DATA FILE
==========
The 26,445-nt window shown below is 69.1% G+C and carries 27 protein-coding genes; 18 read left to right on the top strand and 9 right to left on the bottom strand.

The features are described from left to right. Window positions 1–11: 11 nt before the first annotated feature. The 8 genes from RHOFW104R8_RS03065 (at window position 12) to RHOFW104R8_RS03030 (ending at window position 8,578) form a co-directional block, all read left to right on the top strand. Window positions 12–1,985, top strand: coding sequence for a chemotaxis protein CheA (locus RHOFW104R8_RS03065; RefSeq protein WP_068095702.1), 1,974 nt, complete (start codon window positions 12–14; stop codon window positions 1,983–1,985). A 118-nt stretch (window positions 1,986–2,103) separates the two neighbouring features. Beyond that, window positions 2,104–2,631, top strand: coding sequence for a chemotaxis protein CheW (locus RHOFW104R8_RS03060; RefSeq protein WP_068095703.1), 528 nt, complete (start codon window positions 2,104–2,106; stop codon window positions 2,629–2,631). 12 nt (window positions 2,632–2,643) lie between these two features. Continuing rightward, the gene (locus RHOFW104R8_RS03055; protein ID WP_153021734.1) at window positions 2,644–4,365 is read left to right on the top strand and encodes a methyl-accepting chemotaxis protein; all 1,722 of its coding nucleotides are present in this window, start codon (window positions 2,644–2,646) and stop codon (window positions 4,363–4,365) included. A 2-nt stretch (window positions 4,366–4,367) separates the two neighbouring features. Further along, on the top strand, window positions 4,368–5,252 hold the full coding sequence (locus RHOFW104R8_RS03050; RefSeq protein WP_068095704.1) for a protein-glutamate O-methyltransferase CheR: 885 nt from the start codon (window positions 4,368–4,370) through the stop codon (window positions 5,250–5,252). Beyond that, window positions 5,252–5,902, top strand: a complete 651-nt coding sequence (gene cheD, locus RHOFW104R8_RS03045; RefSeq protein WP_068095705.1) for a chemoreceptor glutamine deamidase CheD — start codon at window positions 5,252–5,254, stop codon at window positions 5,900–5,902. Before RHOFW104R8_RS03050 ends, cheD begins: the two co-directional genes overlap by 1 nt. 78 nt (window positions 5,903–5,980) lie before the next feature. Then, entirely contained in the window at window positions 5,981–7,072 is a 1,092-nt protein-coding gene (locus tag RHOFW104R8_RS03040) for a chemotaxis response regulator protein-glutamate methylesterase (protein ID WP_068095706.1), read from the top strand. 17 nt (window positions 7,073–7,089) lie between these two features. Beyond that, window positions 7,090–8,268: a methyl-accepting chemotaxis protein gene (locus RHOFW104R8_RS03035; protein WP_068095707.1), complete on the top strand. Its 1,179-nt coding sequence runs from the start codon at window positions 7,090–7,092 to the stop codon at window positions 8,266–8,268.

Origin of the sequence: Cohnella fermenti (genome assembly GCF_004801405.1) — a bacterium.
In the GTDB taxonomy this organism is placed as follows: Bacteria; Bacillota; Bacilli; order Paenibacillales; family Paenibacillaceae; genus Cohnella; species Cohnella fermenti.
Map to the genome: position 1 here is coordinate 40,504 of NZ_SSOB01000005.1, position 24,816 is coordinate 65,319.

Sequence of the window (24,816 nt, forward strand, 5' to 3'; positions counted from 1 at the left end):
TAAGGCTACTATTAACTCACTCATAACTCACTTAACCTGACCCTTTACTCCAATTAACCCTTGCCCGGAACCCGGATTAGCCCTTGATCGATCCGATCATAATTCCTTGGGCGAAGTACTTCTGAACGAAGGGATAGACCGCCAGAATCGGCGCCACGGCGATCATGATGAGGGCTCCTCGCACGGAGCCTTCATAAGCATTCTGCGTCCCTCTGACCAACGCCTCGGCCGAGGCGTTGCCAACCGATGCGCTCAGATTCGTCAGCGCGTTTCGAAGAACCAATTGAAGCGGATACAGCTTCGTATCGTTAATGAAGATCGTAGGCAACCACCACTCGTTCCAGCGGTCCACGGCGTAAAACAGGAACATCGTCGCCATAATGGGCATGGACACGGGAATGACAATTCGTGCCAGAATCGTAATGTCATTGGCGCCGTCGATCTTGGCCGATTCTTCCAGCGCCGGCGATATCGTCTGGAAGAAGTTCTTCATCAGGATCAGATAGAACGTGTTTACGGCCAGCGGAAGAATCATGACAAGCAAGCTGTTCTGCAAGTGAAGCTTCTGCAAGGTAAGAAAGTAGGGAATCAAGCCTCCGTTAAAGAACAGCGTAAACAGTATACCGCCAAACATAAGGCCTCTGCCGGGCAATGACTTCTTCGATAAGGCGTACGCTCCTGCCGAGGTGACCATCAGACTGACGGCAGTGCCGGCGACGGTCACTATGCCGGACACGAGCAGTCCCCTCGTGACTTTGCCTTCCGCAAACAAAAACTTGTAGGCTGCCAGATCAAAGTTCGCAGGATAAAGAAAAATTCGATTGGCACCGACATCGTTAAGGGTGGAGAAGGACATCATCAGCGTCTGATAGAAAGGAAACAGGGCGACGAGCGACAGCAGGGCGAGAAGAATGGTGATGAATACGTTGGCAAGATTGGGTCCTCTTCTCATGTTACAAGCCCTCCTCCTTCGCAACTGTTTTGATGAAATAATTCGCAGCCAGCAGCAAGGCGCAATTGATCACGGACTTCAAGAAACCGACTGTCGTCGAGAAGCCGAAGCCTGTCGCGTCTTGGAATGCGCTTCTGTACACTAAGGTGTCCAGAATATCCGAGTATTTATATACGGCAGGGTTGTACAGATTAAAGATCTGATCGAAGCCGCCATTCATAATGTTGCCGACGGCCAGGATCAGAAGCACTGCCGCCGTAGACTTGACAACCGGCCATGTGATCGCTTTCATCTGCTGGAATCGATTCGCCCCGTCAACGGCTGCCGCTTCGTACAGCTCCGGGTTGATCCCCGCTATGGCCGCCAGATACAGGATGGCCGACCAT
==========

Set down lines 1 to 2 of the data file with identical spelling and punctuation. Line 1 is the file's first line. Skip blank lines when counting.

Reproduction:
The 26,445-nt window shown below is 69.1% G+C and carries 27 protein-coding genes; 18 read left to right on the top strand and 9 right to left on the bottom strand.

The features are described from left to right. Window positions 1–11: 11 nt before the first annotated feature. The 8 genes from RHOFW104R8_RS03065 (at window position 12) to RHOFW104R8_RS03030 (ending at window position 8,578) form a co-directional block, all read left to right on the top strand. Window positions 12–1,985, top strand: coding sequence for a chemotaxis protein CheA (locus RHOFW104R8_RS03065; RefSeq protein WP_068095702.1), 1,974 nt, complete (start codon window positions 12–14; stop codon window positions 1,983–1,985). A 118-nt stretch (window positions 1,986–2,103) separates the two neighbouring features. Beyond that, window positions 2,104–2,631, top strand: coding sequence for a chemotaxis protein CheW (locus RHOFW104R8_RS03060; RefSeq protein WP_068095703.1), 528 nt, complete (start codon window positions 2,104–2,106; stop codon window positions 2,629–2,631). 12 nt (window positions 2,632–2,643) lie between these two features. Continuing rightward, the gene (locus RHOFW104R8_RS03055; protein ID WP_153021734.1) at window positions 2,644–4,365 is read left to right on the top strand and encodes a methyl-accepting chemotaxis protein; all 1,722 of its coding nucleotides are present in this window, start codon (window positions 2,644–2,646) and stop codon (window positions 4,363–4,365) included. A 2-nt stretch (window positions 4,366–4,367) separates the two neighbouring features. Further along, on the top strand, window positions 4,368–5,252 hold the full coding sequence (locus RHOFW104R8_RS03050; RefSeq protein WP_068095704.1) for a protein-glutamate O-methyltransferase CheR: 885 nt from the start codon (window positions 4,368–4,370) through the stop codon (window positions 5,250–5,252). Beyond that, window positions 5,252–5,902, top strand: a complete 651-nt coding sequence (gene cheD, locus RHOFW104R8_RS03045; RefSeq protein WP_068095705.1) for a chemoreceptor glutamine deamidase CheD — start codon at window positions 5,252–5,254, stop codon at window positions 5,900–5,902. Before RHOFW104R8_RS03050 ends, cheD begins: the two co-directional genes overlap by 1 nt. 78 nt (window positions 5,903–5,980) lie before the next feature. Then, entirely contained in the window at window positions 5,981–7,072 is a 1,092-nt protein-coding gene (locus tag RHOFW104R8_RS03040) for a chemotaxis response regulator protein-glutamate methylesterase (protein ID WP_068095706.1), read from the top strand. 17 nt (window positions 7,073–7,089) lie between these two features. Beyond that, window positions 7,090–8,268: a methyl-accepting chemotaxis protein gene (locus RHOFW104R8_RS03035; protein WP_068095707.1), complete on the top strand. Its 1,179-nt coding sequence runs from the start codon at window positions 7,090–7,092 to the stop codon at window positions 8,266–8,268.